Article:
It has always been a love-hate affair between Nawaz Sharif and the aviation industry. To his credit, that country’s skies were first opened to foreign and private carriers during his government in 1993. But the more pressing question now is what he intends to do with Pakistan International Airlines (PIA), the cash-strapped national flag carrier.
“I am dead sure that Nawaz Sharif will take particular interest in the aviation industry,” said Farooq Omar Bhoja, who worked closely with the former prime minister in the 90s. “And PIA has to be the priority. They need to plug fiscal leakages. “
PIA posted a loss of Rs32.4 billion in 2012, up 28% over the previous year, as the airline continued to struggle to contain rising costs while operating an aging fleet of aircraft. The airline’s problems have compounded since then. In the past week, it could use only 17 of its 39 aircraft because the rest were grounded for want of repairs and funds to buy spare parts.
The Civil Aviation Authority (CAA) is currently pursuing a liberal aviation policy, allocating more flights to foreign carriers. This has particularly upset PIA: many past and present executives blame the ‘open skies’ policy for the downfall of the airline.
“We need a level playing field. Gulf-based airlines are backed by their governments, they have resources on their side. How can we compete with them?” a senior PIA official asked.
The strong ties between the Sharif family and rulers in Arab states have also made stakeholders more sceptical. Over the past few months, some Arab carriers have started flights to Sialkot, Multan and Faisalabad. The number of flights operated by foreign airlines has also increased. Emirates alone flies 13 flights from Karachi every day.
“There was demand on these routes and our airlines were not able to fill the gap. PIA can moan all it wants, but the reality remains that the airline has more internal challenges instead of external ones,” a CAA director said.
Revamping the airline will be a challenge. Over the years, the government appointed successful corporate bosses like Tariq Kirmani and Zafar A Khan, but that did not help much. Even Aijaz Haroon, the airline’s powerful managing director and a close aide to President Asif Ali Zardari, had to succumb to relentless union protests although he came from within the organisation.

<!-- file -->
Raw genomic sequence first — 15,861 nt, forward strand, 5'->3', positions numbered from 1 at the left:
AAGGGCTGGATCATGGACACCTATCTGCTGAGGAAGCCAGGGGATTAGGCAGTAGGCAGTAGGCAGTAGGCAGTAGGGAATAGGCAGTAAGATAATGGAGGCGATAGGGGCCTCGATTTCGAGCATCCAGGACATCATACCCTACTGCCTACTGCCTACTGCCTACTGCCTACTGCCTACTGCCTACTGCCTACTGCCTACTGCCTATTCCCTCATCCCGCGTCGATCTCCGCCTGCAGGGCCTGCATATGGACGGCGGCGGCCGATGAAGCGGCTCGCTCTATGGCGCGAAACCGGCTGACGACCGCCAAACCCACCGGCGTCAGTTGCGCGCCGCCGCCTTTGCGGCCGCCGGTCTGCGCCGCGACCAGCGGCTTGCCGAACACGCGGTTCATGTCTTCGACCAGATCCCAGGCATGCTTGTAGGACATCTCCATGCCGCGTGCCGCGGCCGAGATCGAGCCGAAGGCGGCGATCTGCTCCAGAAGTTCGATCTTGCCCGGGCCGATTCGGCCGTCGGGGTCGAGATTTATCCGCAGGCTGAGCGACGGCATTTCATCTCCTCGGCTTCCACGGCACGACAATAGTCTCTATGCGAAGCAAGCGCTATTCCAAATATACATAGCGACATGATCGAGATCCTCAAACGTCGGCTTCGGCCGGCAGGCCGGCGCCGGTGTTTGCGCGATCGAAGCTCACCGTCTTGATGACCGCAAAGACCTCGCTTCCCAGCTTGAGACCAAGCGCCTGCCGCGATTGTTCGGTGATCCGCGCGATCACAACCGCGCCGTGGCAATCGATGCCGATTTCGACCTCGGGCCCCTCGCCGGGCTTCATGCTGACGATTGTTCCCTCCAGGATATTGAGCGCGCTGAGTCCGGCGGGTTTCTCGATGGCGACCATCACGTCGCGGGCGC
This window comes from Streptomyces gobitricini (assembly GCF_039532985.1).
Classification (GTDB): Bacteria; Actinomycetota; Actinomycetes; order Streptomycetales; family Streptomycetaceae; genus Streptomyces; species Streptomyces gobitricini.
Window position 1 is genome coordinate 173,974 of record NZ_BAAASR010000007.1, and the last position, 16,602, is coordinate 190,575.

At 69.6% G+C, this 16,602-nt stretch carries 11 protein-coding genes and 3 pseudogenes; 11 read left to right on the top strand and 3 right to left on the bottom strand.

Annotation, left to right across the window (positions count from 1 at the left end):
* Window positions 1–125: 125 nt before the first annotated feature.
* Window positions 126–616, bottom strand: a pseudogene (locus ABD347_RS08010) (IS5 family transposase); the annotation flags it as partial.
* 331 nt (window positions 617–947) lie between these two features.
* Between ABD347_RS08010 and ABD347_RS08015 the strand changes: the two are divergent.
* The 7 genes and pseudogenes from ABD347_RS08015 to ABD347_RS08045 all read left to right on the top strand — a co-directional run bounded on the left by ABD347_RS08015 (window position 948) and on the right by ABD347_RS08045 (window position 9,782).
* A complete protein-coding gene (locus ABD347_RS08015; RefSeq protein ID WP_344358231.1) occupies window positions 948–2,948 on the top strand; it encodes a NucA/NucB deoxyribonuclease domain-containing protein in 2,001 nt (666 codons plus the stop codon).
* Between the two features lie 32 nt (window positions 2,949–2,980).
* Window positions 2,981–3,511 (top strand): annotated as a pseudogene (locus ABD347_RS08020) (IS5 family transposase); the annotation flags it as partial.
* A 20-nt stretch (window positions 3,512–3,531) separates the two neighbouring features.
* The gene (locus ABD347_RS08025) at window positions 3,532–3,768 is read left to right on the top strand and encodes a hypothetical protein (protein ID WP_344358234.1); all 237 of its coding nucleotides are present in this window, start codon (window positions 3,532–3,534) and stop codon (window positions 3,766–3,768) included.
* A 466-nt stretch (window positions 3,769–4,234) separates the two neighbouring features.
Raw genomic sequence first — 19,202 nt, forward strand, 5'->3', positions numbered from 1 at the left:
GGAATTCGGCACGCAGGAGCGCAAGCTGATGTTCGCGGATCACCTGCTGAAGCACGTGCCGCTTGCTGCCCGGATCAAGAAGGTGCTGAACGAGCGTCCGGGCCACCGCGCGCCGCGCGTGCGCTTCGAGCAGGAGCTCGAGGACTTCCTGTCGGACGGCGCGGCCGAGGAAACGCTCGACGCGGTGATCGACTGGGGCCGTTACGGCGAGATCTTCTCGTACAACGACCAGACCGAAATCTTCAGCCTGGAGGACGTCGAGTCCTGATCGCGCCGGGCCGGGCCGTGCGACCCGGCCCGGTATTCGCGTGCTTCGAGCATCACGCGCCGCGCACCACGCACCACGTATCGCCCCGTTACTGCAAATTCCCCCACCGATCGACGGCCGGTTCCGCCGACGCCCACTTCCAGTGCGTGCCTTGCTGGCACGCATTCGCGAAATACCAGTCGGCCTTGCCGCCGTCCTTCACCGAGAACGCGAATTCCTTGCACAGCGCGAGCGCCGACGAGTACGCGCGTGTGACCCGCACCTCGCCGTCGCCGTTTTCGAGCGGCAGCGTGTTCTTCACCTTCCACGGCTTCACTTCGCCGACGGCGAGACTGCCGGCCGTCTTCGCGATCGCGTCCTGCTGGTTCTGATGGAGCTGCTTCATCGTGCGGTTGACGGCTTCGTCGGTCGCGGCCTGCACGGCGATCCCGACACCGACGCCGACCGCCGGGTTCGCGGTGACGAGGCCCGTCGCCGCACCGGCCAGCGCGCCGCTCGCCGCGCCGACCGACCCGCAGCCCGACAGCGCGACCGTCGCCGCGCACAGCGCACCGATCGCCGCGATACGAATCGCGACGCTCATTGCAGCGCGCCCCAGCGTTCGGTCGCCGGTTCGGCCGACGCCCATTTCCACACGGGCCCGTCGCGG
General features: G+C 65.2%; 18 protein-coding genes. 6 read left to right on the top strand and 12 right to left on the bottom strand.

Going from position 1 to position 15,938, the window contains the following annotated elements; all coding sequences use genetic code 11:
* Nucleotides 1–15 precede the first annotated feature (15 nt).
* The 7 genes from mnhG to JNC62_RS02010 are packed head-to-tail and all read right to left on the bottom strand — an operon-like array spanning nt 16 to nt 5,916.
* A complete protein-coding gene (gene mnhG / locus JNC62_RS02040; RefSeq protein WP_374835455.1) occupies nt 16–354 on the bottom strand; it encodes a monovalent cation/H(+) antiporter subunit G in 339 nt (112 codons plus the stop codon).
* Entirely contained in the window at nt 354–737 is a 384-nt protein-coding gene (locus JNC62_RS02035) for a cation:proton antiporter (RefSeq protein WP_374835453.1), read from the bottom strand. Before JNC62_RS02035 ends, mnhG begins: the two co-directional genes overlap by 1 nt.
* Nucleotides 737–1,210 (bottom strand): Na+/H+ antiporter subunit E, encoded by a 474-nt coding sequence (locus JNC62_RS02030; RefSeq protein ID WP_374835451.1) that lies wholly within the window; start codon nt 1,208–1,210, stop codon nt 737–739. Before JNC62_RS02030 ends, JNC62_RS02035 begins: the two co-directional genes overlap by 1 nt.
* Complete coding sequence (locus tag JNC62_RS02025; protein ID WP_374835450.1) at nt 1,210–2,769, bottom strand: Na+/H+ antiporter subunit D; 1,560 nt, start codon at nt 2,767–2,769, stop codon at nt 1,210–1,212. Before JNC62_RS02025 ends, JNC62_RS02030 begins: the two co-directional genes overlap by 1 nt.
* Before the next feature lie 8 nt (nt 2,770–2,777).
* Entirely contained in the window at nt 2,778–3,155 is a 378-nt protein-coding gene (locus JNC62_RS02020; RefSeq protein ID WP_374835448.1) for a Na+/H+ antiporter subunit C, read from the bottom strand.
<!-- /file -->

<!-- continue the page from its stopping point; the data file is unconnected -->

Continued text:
“The only way to turnaround PIA is to put in place professional management, which is fully backed by the government,” said a former managing director of the airline. “There has to be zero political interference in managerial affairs.”
“A lot of times the management is helpless in taking important decisions, as directions come from the Ministry of Defence. Nawaz Sharif seems to be a politician who can stand up to the bureaucratic pressure of the ministry,” he said.
At the moment, four airlines – Indus Air, Rayyan Air, Vision Air and Fly Pakistan Air are vying to start operations. Half a dozen private airlines launched since 1993 have either gone bankrupt or shut down. The open skies policy might have given passengers options to travel in more foreign airlines, but has not spurred any substantial growth on the domestic front.
“You need deep pockets to run an airline,” said Farooq Bhoja, who was among the prospective sky-preneurs. “People don’t realise that. This business needs a lot of money and offers slim margins. Why would a big business group invest in an airline when it can make better profits elsewhere?”
Yet, he insists that offering incentives or protection will not help domestic carriers.
Published in The Express Tribune, May 14th, 2013.
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